The Working Group (of the Task Team) on Shale Gas and Hydraulic Fracturing was chaired by the CEO of Petroleum Agency SA and comprised representatives from the Departments of Environmental Affairs and Water Affairs, Science and Technology, Energy, Mineral Resources, the Petroleum Agency of South Africa, Council for Geoscience, SKA South Africa, Water Research Commission, and ESKOM.
“While the existence of a significant gas resource in the Karoo would have implications for South Africa’s energy security by reducing national dependence on other fossil fuels, the magnitude of this potential is subject to considerable uncertainty owing to the difficulties in quantifying the resource.”
Huge amounts of water needed
“The process requires the use of significantly large quantities of a base fluid, usually water, together with a small fraction of sand and chemicals pumped into the reservoir with sufficient pressure to create artificial fractures, thereby improving the permeability of the rock and allowing the gas to be produced.”
In terms of the threat to the water resources of the Karoo area, the report states “….an immediate and important concern requiring additional attention is water usage and disposal: in particular, the volume and transportation of the water, the potential contamination of water resources and the disposal of ‘used’ fracturing fluid.”
There is another concern about the impact that such fracking operations could have on the effectiveness of the planned SKA (Square Kilometre Array), the world’s biggest telescope, the bid for which SA won specifically due to the low level of population density in the Karoo. This had made the area an ideal site for astronomical observation and constituted the basis of South Africa’s bid to host the Square Kilometre Array.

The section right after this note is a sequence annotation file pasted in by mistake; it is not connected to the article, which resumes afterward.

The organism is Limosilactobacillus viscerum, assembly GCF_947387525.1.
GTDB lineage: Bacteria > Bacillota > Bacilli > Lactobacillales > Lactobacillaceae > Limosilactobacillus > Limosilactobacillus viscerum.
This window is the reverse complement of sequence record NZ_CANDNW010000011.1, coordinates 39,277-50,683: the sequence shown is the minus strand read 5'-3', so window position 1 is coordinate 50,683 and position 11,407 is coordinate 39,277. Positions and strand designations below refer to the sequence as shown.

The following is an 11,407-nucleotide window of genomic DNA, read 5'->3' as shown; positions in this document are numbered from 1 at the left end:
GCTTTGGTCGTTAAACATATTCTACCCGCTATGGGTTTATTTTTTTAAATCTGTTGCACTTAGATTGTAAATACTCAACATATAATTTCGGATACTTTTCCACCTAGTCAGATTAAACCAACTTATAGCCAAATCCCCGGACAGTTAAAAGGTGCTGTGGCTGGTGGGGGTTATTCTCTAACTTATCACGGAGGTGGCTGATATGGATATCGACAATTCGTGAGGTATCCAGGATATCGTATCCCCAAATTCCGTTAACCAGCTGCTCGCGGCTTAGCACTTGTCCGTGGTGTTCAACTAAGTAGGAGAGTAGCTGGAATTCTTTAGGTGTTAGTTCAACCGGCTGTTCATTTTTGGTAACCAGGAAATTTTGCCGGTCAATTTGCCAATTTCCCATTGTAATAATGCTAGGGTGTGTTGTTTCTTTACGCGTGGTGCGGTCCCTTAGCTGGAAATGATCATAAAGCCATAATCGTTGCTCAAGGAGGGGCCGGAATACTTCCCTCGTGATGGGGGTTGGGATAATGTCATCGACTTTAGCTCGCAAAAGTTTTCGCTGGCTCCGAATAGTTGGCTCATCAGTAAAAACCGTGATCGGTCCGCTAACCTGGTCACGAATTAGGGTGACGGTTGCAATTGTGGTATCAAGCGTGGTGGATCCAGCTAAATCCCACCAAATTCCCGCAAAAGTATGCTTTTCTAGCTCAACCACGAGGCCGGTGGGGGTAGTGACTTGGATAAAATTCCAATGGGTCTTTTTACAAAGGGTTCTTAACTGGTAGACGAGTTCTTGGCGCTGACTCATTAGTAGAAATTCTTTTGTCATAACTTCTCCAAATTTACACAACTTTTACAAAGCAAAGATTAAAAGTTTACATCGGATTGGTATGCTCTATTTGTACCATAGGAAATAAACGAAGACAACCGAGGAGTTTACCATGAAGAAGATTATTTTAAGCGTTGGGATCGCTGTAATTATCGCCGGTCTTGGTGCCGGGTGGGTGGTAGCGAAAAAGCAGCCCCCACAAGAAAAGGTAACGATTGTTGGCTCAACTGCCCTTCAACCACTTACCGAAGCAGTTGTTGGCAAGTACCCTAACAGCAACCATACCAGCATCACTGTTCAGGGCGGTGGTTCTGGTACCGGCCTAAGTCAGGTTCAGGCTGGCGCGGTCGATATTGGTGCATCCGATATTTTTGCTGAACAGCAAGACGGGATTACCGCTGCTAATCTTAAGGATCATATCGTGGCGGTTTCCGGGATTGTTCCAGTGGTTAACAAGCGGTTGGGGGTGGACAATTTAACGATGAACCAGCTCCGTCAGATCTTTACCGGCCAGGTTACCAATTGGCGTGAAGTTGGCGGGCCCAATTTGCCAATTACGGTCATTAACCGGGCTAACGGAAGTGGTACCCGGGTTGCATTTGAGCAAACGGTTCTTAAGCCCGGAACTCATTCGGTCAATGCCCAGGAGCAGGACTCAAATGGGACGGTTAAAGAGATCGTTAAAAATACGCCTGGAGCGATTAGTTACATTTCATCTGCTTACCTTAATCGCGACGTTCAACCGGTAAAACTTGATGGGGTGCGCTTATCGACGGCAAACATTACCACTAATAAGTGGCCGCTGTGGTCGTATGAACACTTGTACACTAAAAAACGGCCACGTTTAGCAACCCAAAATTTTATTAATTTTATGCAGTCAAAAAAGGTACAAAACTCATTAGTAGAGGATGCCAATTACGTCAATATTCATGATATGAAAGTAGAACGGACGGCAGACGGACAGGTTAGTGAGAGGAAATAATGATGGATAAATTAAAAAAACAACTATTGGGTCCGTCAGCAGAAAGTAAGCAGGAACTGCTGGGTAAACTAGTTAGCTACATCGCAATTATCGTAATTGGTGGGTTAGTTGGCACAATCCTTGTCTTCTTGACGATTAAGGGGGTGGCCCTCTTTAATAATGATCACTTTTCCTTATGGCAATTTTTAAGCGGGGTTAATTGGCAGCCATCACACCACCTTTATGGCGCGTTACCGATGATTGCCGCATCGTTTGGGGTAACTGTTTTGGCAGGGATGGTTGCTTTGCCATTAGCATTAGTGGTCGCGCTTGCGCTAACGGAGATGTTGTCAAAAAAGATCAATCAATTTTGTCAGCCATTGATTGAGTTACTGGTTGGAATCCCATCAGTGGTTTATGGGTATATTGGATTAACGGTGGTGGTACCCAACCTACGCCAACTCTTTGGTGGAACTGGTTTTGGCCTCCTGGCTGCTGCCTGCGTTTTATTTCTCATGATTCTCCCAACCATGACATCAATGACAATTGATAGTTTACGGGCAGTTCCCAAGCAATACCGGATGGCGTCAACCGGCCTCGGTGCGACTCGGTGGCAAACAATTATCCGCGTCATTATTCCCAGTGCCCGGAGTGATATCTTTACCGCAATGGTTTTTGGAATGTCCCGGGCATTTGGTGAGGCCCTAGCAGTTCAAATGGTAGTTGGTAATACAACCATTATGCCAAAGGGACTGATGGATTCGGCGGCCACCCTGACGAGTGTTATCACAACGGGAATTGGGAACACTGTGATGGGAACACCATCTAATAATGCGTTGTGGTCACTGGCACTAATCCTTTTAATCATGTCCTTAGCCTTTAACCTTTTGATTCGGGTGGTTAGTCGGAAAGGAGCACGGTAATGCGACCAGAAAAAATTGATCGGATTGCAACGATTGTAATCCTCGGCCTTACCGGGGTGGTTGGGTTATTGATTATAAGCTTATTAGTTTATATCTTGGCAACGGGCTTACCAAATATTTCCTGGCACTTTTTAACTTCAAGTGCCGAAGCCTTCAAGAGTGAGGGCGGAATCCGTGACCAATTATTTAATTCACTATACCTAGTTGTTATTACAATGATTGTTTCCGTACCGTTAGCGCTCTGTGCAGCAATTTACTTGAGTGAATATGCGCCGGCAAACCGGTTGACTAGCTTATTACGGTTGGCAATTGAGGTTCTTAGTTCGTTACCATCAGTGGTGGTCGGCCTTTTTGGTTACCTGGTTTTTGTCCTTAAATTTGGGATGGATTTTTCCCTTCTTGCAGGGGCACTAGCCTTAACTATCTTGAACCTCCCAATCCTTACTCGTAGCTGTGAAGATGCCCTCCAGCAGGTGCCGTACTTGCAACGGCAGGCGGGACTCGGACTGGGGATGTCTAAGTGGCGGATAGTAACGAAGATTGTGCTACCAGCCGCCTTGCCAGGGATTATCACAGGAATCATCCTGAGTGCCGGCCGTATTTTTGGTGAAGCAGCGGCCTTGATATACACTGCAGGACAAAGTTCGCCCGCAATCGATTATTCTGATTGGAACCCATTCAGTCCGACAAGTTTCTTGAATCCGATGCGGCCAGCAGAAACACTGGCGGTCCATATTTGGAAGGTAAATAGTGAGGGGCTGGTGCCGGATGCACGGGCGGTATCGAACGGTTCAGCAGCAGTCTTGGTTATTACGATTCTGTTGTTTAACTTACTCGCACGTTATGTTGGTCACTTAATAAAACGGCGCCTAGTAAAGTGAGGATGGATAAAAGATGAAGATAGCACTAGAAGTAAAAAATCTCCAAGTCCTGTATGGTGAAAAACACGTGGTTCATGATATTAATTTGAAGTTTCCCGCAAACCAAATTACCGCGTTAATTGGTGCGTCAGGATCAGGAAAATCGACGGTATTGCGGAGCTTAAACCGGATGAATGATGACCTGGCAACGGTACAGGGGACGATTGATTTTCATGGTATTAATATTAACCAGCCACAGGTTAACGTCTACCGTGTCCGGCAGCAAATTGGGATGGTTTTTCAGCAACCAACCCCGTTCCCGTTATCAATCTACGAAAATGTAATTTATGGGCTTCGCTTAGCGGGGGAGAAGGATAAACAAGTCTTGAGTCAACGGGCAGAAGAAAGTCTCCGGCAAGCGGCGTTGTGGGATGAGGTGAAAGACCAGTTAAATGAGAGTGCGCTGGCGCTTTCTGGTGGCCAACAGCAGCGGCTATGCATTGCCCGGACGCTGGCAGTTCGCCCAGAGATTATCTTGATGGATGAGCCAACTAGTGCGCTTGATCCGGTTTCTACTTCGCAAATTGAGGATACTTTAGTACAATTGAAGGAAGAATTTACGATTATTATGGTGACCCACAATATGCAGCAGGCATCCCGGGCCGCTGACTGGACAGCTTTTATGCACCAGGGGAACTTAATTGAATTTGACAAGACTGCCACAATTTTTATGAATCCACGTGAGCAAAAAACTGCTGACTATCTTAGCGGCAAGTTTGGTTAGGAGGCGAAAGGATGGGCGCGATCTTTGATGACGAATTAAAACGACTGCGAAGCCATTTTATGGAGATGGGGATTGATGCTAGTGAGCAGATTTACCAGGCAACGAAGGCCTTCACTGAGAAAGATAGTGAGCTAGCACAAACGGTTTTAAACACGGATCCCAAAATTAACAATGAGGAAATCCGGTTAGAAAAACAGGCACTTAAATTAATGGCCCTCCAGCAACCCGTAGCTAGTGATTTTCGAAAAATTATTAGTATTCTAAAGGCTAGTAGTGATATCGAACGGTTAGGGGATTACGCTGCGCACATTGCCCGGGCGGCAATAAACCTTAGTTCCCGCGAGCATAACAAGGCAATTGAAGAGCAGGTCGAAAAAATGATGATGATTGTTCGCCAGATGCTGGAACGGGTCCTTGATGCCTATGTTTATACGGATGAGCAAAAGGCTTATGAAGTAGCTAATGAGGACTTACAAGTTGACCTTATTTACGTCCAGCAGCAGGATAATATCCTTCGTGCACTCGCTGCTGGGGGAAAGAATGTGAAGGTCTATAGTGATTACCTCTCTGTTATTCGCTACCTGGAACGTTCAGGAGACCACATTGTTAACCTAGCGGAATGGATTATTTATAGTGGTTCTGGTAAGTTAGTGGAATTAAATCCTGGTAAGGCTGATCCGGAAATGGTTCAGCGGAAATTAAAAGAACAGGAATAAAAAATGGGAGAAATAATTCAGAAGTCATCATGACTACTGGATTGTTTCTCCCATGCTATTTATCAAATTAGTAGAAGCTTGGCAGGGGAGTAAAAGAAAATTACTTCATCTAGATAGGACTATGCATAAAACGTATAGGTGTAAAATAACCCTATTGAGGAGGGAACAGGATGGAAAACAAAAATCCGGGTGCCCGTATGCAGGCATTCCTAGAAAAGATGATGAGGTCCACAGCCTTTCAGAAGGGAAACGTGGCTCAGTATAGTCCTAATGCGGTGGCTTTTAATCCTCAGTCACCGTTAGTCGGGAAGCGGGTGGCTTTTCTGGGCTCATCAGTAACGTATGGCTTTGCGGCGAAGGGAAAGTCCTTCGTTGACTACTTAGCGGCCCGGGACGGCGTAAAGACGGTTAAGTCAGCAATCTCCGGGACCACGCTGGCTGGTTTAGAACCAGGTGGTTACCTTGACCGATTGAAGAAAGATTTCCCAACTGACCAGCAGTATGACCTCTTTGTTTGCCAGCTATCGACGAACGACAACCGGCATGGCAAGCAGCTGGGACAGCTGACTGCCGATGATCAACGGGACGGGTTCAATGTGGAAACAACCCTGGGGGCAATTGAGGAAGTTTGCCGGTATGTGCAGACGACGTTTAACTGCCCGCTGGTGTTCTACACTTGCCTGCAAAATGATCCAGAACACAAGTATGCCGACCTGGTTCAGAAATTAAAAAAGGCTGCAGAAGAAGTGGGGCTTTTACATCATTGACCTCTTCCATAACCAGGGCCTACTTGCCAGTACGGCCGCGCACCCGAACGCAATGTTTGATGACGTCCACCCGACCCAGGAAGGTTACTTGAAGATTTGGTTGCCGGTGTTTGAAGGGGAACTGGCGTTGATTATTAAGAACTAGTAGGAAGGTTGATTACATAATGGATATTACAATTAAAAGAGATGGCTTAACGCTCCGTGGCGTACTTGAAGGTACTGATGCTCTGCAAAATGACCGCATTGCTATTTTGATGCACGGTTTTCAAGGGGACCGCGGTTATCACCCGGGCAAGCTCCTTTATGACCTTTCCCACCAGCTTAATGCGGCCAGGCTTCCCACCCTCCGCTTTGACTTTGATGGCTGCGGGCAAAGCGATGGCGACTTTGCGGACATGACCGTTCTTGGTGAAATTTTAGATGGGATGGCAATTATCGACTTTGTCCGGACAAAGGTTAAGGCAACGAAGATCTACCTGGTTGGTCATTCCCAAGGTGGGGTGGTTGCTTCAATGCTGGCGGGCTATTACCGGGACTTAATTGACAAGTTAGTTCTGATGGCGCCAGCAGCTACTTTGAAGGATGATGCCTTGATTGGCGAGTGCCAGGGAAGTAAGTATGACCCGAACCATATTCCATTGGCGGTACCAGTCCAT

Detrimental to world’s biggest telescope plans
“Unmitigated radio-frequency emissions produced by the operation of heavy industrial equipment in shale gas exploration and production are expected to be detrimental to radio-astronomy operations.”
The primary conclusion reached in this report is that South Africa’s regulatory framework must be robust enough to ensure that, if hydraulic fracturing associated with shale gas exploration and exploitation were approved, any resultant negative impacts would be mitigated.
Mr Jan Willem Egginck, Upstream (Exploration) Shell South Africa said the threat of water contamination was minimal and they were committed to open discussion about the environment related to the effect of fracking. He also said that companies should plan for all eventualities.
“I cannot rule out that an incident will not occur because I don’t think we should. We should be honest: This is an industry where incidents may occur. I always say good operators like Shell have a plan in case an incident happens; bad operators have no plan: They run into a problem and then they don’t know what to do.”
Professor warns about water pollution
A University of the Free State professor Gerrit van Tonder said that companies should be careful about water pollution with regard to fracking.
“This is serious stuff. There will be trouble, and Shell and the other companies involved must take note.”
So now it is up to South Africans to decide whether we will allow our country to be fracked up or not. Let’s not be victims and just complain.
There is much we can do if we don’t want this:
- See more of our photographs of the anti-fracking march at the gates of Parliament in Cape Town.
- Sign the petition against fracking.
- Help TKAG financially to fight the legal battle. Any donations will be very welcome.
Someone said that our children don’t inherit the earth from us, but that we are borrowing it from them. If this earth belongs to our children, what should we do now?
By Elma Pollard